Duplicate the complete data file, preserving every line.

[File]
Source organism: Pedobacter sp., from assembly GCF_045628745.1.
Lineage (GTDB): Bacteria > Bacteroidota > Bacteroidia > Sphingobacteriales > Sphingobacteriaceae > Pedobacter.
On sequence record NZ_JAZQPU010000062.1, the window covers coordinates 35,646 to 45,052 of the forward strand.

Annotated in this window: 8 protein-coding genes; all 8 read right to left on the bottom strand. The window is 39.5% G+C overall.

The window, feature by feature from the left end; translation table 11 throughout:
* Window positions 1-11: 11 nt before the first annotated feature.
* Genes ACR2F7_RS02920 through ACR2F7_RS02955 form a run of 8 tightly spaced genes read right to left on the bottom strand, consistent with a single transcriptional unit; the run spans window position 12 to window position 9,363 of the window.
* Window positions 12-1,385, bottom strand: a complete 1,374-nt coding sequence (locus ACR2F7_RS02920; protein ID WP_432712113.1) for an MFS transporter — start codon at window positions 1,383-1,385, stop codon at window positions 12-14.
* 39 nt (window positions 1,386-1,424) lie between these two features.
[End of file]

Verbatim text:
Source organism: Pedobacter sp., from assembly GCF_045628745.1.
Lineage (GTDB): Bacteria > Bacteroidota > Bacteroidia > Sphingobacteriales > Sphingobacteriaceae > Pedobacter.
On sequence record NZ_JAZQPU010000062.1, the window covers coordinates 35,646 to 45,052 of the forward strand.

Annotated in this window: 8 protein-coding genes; all 8 read right to left on the bottom strand. The window is 39.5% G+C overall.

The window, feature by feature from the left end; translation table 11 throughout:
* Window positions 1-11: 11 nt before the first annotated feature.
* Genes ACR2F7_RS02920 through ACR2F7_RS02955 form a run of 8 tightly spaced genes read right to left on the bottom strand, consistent with a single transcriptional unit; the run spans window position 12 to window position 9,363 of the window.
* Window positions 12-1,385, bottom strand: a complete 1,374-nt coding sequence (locus ACR2F7_RS02920; protein ID WP_432712113.1) for an MFS transporter — start codon at window positions 1,383-1,385, stop codon at window positions 12-14.
* 39 nt (window positions 1,386-1,424) lie between these two features.